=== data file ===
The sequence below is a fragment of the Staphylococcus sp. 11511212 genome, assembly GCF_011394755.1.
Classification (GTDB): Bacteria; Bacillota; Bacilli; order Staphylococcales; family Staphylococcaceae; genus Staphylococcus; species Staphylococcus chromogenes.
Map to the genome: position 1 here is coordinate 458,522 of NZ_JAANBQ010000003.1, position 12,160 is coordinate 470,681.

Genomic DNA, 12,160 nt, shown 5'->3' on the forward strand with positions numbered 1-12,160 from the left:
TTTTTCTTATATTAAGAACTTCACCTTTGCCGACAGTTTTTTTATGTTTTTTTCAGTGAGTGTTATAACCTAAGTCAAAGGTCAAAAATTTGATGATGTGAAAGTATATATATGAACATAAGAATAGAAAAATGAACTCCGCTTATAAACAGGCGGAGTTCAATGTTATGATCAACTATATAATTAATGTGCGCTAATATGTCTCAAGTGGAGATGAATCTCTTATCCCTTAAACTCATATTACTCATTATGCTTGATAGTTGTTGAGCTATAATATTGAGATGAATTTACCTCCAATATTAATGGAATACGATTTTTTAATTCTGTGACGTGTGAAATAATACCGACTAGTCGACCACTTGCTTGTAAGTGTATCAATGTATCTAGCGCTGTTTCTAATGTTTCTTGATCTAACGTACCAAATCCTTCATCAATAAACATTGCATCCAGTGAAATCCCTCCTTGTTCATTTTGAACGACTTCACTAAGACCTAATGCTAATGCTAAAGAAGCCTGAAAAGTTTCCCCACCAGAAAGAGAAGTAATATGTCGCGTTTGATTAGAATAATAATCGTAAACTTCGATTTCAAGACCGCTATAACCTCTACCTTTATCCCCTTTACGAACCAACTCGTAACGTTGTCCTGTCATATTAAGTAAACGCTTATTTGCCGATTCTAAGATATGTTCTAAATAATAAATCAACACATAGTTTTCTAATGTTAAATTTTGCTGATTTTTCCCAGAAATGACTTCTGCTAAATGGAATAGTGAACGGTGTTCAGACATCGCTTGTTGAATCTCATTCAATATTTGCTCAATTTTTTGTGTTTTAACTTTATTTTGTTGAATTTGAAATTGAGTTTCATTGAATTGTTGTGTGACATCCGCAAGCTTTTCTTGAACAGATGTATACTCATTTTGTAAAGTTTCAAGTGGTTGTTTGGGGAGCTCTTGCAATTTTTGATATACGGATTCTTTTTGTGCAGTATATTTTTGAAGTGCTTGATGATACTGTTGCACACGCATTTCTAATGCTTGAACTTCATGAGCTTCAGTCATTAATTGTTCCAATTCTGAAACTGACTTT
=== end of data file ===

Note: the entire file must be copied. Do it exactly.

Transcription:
The sequence below is a fragment of the Staphylococcus sp. 11511212 genome, assembly GCF_011394755.1.
Classification (GTDB): Bacteria; Bacillota; Bacilli; order Staphylococcales; family Staphylococcaceae; genus Staphylococcus; species Staphylococcus chromogenes.
Map to the genome: position 1 here is coordinate 458,522 of NZ_JAANBQ010000003.1, position 12,160 is coordinate 470,681.

Genomic DNA, 12,160 nt, shown 5'->3' on the forward strand with positions numbered 1-12,160 from the left:
TTTTTCTTATATTAAGAACTTCACCTTTGCCGACAGTTTTTTTATGTTTTTTTCAGTGAGTGTTATAACCTAAGTCAAAGGTCAAAAATTTGATGATGTGAAAGTATATATATGAACATAAGAATAGAAAAATGAACTCCGCTTATAAACAGGCGGAGTTCAATGTTATGATCAACTATATAATTAATGTGCGCTAATATGTCTCAAGTGGAGATGAATCTCTTATCCCTTAAACTCATATTACTCATTATGCTTGATAGTTGTTGAGCTATAATATTGAGATGAATTTACCTCCAATATTAATGGAATACGATTTTTTAATTCTGTGACGTGTGAAATAATACCGACTAGTCGACCACTTGCTTGTAAGTGTATCAATGTATCTAGCGCTGTTTCTAATGTTTCTTGATCTAACGTACCAAATCCTTCATCAATAAACATTGCATCCAGTGAAATCCCTCCTTGTTCATTTTGAACGACTTCACTAAGACCTAATGCTAATGCTAAAGAAGCCTGAAAAGTTTCCCCACCAGAAAGAGAAGTAATATGTCGCGTTTGATTAGAATAATAATCGTAAACTTCGATTTCAAGACCGCTATAACCTCTACCTTTATCCCCTTTACGAACCAACTCGTAACGTTGTCCTGTCATATTAAGTAAACGCTTATTTGCCGATTCTAAGATATGTTCTAAATAATAAATCAACACATAGTTTTCTAATGTTAAATTTTGCTGATTTTTCCCAGAAATGACTTCTGCTAAATGGAATAGTGAACGGTGTTCAGACATCGCTTGTTGAATCTCATTCAATATTTGCTCAATTTTTTGTGTTTTAACTTTATTTTGTTGAATTTGAAATTGAGTTTCATTGAATTGTTGTGTGACATCCGCAAGCTTTTCTTGAACAGATGTATACTCATTTTGTAAAGTTTCAAGTGGTTGTTTGGGGAGCTCTTGCAATTTTTGATATACGGATTCTTTTTGTGCAGTATATTTTTGAAGTGCTTGATGATACTGTTGCACACGCATTTCTAATGCTTGAACTTCATGAGCTTCAGTCATTAATTGTTCCAATTCTGAAACTGACTTT